Wood for Toys

I did not get around to posting much material on this site last month, and since the holidays are coming, I am going to try to put up a short series of posts on making wooden toys. This first one is limited to materials.

I am often asked what kind of wood I like best for making wooden toys and the answer surprises a lot of people. Poplar. Most wood-workers pass poplar by. It has a strange greenish color and if you ask about it at the lumberyard, the most often repeated assessment you get is that it is a great wood to use if you are going to paint it. Since most carpenters HATE to paint, the discussion often ends there. However, for making toys, poplar has some wonderful properties.

Most of the toys that I make have pieces that are complex in shape. Poplar has a close dense grain that is not prone to splitting, which makes it a good candidate for complex shapes. Additionally the grain is generally very straight and has less tendency towards knots than other species. Technically a soft-hardwood, Poplar stands up to hard use better than a softwood like pine, but is much easier to shape than a hardwood like maple or oak. I do use hard maple, ash, or oak for parts that will be repeatedly stressed, and I use select pine for carving pilots, drivers, or other figures, but poplar does the bulk of the work. It is comparatively light for having such a dense grain, which translates to; less prone to break when dropped on the floor. Other undeniable virtues are that it is readily available, fast growing, and a common species that is relatively inexpensive. All of which make it an ideal material for toy making.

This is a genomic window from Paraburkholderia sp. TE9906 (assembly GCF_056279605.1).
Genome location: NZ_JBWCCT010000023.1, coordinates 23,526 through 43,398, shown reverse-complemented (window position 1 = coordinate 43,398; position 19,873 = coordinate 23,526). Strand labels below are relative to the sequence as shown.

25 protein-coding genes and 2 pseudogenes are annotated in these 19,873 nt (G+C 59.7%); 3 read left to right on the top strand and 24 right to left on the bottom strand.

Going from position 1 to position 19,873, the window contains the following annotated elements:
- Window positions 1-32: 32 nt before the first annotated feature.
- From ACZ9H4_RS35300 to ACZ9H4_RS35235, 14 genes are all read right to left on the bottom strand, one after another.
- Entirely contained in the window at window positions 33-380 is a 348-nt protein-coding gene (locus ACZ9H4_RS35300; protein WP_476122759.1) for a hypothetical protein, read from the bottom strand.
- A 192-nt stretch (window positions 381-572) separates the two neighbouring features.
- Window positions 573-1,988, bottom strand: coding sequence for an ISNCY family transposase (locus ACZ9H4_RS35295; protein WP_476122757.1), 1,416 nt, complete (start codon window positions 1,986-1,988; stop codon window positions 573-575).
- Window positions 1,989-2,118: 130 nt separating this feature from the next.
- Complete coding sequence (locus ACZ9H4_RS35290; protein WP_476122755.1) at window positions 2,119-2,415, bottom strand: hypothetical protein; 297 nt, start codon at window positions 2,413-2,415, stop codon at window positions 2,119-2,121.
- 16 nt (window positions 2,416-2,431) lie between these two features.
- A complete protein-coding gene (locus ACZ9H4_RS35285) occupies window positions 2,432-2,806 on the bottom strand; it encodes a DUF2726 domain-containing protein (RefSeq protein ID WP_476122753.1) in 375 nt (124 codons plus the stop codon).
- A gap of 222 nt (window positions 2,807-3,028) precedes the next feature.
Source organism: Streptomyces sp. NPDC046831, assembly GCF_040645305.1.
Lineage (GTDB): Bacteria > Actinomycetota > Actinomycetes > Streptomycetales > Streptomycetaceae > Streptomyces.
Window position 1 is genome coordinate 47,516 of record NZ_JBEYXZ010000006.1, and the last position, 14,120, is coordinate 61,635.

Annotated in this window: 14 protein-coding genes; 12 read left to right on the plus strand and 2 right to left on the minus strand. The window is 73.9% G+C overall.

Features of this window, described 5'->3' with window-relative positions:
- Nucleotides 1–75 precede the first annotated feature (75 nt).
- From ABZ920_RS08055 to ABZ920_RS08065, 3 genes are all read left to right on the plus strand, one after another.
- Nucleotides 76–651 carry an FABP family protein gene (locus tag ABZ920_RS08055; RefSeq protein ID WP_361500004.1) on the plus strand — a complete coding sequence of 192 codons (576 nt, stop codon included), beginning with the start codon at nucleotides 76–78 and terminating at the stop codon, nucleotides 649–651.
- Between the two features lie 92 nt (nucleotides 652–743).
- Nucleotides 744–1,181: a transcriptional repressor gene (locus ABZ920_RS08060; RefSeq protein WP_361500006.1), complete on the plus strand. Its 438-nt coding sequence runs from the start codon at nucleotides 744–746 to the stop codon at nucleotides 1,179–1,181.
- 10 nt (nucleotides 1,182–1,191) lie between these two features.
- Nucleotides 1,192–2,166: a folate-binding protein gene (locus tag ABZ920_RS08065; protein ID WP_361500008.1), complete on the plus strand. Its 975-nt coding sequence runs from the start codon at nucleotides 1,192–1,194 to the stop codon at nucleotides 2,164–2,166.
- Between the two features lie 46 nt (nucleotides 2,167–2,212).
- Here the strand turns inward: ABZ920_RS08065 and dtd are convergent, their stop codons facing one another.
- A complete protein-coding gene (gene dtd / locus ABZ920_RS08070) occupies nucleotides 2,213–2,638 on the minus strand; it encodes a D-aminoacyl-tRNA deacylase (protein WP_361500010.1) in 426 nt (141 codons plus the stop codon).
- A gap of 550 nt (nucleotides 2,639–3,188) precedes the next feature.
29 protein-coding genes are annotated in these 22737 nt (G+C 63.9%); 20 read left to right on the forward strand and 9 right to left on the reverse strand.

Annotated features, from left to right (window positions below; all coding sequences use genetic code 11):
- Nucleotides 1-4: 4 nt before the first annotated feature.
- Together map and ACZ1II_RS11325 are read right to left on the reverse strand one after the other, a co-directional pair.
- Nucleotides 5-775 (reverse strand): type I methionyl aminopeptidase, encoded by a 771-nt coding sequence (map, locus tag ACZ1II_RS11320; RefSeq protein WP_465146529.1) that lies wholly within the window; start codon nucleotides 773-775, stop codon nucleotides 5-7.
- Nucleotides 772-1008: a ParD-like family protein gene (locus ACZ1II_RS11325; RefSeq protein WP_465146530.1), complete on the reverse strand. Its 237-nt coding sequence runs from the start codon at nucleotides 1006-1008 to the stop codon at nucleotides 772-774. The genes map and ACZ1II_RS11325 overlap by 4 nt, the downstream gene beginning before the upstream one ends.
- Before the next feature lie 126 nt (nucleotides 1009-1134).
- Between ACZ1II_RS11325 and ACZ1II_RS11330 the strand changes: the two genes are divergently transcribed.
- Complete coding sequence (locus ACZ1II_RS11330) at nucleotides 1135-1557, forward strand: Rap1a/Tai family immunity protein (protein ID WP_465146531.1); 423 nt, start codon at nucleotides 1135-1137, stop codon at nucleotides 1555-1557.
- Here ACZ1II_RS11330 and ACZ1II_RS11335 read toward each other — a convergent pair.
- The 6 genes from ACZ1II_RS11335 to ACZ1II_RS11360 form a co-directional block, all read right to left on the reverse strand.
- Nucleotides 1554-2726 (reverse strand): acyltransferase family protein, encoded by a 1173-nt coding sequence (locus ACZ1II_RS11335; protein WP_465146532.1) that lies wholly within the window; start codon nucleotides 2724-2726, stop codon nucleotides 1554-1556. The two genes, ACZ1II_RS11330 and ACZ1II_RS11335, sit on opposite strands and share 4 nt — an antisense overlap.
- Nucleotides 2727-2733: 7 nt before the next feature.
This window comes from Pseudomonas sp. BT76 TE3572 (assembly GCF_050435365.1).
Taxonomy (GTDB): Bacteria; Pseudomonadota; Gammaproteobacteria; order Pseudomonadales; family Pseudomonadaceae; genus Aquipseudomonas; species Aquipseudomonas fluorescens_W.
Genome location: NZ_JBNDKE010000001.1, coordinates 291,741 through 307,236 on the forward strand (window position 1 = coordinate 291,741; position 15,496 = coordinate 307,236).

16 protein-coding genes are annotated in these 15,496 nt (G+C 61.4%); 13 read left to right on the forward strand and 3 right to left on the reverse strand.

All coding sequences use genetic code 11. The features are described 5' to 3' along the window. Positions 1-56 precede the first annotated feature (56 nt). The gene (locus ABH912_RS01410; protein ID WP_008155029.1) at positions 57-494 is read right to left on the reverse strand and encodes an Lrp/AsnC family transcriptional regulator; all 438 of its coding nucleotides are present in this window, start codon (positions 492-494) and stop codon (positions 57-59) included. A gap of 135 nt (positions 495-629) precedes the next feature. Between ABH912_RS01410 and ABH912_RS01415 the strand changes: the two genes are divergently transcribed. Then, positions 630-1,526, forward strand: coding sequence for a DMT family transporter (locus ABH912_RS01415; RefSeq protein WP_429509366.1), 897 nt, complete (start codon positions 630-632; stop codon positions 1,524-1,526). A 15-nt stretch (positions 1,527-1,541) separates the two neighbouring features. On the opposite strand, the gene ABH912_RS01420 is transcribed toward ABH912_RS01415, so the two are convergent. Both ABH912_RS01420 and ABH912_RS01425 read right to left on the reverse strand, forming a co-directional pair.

If I can go back to the paint issue for a moment, poplar does have an unusual color, but I leave it bright under several coats of varnish or tung oil on a regular basis. One of the reasons for this is that varnish dulls the more unusual greenish tones in the wood, the other is that over time, varnished poplar turns a beautiful golden brown. Toys that might have looked a bit pale and raw when new turn into beautiful heirlooms over time. It does not take that much time either, a couple of years can make significant transformation. A decade can transform a toy made of poplar from a pale loved plaything to a thing of beauty worthy of a special place of admiration.

New Poplar

New Poplar

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